Morkel regrets missing CWC

2011-06-02 07:42
Albie Morkel (AFP)
Christo Buchner

Johannesburg – It’s one of the big disappointments of his life that he did not make the Cricket World Cup side, but Albie Morkel believes he’s a much stronger person as a result of the experience.

“I just decided that I won’t sulk about it. It gave me the opportunity to get rid of the negative things in my life and I have grown as player and person,” he said this week at the launch of the iTrainer-concept, according to which sportsmen can be trained by a computer.

Morkel and other important sports people such as Victor Matfield, Pedrie Wannenburg, Roland Schoeman, Nico van Rensburg and John-Laffnie de Jager are all directors of iTrainer.

Morkel, who helped the Chennai Super Kings retain their IPL title, views the team’s new coach, former Kiwi coach Stephen Fleming, as the best one under whom he has played.

The view still exists in certain circles that South Africa could have had a better tournament if they picked Morkel for the World Cup. His ability to play big shots towards the end of an innings could have been invaluable.

“I have to point the finger solely at myself for not making that team,” he admitted this week.

“I was desperate to be picked and knew it would be my last chance to make a World Cup tournament, so I ended up putting way too much pressure on myself.

“That influenced my play negatively and I did not play with my usual freedom. Only when the team was announced and I wasn’t in it, I started relaxing again and played the way I could,” said Morkel.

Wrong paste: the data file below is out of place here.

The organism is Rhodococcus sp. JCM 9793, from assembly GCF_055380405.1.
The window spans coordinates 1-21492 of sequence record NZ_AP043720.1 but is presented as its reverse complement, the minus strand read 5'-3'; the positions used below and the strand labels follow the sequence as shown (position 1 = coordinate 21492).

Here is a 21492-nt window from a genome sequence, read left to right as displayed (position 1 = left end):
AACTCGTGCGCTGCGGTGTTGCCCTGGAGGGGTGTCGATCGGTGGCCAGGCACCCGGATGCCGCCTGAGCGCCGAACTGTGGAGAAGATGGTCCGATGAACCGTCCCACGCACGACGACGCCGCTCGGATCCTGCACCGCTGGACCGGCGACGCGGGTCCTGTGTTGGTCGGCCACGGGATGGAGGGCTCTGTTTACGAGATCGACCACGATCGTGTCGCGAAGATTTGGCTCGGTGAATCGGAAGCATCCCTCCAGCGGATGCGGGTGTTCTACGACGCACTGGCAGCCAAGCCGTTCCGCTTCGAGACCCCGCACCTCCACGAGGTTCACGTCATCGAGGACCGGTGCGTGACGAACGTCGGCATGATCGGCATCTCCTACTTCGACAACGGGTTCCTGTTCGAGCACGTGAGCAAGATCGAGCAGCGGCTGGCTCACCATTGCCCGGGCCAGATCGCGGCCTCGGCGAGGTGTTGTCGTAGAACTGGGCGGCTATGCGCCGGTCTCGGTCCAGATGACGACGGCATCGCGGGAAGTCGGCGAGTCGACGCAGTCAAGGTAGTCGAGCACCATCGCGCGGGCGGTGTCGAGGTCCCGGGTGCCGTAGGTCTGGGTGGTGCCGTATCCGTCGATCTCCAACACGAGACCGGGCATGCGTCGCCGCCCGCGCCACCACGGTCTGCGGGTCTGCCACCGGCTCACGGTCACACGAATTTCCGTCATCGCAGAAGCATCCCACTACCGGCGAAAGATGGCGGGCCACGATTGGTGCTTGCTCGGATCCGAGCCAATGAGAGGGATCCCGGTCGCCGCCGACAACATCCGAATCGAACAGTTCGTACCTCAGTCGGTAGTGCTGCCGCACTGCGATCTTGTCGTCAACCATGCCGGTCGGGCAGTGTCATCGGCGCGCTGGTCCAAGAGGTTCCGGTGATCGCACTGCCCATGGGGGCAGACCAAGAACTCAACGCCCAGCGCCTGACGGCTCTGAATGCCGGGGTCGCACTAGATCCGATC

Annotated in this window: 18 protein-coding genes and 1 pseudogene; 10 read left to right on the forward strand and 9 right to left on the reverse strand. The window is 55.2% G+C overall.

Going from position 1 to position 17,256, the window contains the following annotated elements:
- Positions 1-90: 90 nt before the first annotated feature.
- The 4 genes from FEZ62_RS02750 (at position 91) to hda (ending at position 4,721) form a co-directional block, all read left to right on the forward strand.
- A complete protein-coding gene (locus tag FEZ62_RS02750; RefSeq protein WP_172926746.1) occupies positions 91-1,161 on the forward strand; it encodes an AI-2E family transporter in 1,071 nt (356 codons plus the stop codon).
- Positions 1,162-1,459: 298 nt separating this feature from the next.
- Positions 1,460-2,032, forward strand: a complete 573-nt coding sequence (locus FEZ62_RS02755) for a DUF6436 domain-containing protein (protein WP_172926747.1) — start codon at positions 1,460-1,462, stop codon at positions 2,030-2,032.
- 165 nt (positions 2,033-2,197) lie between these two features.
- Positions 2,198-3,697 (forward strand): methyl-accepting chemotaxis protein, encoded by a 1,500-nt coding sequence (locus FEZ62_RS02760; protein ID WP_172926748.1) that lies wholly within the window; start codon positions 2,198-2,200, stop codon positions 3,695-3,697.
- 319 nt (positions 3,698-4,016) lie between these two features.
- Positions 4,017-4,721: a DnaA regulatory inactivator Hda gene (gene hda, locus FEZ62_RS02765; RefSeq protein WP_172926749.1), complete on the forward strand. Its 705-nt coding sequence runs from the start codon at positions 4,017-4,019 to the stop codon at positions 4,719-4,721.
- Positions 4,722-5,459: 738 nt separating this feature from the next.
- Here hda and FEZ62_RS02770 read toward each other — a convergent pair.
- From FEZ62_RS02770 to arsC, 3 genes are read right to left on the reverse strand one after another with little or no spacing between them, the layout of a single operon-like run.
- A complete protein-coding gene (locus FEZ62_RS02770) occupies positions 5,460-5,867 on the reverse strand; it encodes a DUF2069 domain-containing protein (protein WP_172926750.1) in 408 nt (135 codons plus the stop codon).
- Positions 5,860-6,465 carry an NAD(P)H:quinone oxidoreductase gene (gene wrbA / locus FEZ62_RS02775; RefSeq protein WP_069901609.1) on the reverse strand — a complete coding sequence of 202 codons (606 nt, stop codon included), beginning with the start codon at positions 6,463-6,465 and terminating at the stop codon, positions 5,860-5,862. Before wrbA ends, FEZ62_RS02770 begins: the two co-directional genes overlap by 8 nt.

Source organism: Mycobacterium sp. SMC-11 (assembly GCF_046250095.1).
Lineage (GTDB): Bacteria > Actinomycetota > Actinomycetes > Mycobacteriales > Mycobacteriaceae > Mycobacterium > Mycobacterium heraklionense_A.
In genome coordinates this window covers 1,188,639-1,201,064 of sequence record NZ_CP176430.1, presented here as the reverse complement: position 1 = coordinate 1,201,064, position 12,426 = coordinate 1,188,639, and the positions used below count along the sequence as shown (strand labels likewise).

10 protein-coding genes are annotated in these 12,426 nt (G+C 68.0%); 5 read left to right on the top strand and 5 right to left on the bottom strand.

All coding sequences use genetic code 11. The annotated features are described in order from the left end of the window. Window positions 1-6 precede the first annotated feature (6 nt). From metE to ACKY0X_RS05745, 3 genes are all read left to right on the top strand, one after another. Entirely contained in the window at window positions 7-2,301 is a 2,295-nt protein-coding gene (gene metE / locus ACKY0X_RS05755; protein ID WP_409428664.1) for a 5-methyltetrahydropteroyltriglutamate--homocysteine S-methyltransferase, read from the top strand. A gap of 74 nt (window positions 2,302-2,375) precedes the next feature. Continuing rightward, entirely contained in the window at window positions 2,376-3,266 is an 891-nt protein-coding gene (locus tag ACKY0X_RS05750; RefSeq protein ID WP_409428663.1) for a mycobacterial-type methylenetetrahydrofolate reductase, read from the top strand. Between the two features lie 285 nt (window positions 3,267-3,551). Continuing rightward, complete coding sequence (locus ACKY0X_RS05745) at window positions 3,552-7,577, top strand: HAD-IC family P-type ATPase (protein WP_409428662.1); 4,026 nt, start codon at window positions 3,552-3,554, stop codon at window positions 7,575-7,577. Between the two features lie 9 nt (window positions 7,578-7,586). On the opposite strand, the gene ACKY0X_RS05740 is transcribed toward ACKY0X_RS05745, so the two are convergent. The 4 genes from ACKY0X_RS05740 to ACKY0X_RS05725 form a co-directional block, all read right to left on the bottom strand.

“I was shattered, but also came to the realisation that I can’t allow it to get me down.

“I’d also like to win back my place in the national team. I also don’t want to just be remembered as a one-day specialist. It’s my goal to play test cricket again.

“I believe I’m good enough to do that. The statistics must not show one day that I was a one-dimensional player.”

He is full of praise for Fleming’s influence on him and the Chennai team.

“He is incredible and knows exactly how to work with his players and how to handle them. He’s tactically smart and has a sharp cricket brain. He also realised how much pressure there is on the players and eases it with the manner in which he works with you.”

He said that the tournament was not as glamorous as when Lalit Modi was still the big boss, but “it was not necessarily a bad thing because there was almost $6-million (about R40-million) spent on fireworks”.

Morkel puts the Kings’ success down to the fact that they lost only two players in the new set-up.

“It made a big difference that the core of the side was retained.”

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